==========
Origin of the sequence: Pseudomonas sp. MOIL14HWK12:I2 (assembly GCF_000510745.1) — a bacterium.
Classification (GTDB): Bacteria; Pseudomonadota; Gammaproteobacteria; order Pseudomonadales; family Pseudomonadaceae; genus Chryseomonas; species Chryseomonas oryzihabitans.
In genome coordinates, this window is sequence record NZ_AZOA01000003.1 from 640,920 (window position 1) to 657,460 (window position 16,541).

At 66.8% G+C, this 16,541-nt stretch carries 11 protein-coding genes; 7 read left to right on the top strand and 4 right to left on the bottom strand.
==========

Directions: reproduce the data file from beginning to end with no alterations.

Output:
Origin of the sequence: Pseudomonas sp. MOIL14HWK12:I2 (assembly GCF_000510745.1) — a bacterium.
Classification (GTDB): Bacteria; Pseudomonadota; Gammaproteobacteria; order Pseudomonadales; family Pseudomonadaceae; genus Chryseomonas; species Chryseomonas oryzihabitans.
In genome coordinates, this window is sequence record NZ_AZOA01000003.1 from 640,920 (window position 1) to 657,460 (window position 16,541).

At 66.8% G+C, this 16,541-nt stretch carries 11 protein-coding genes; 7 read left to right on the top strand and 4 right to left on the bottom strand.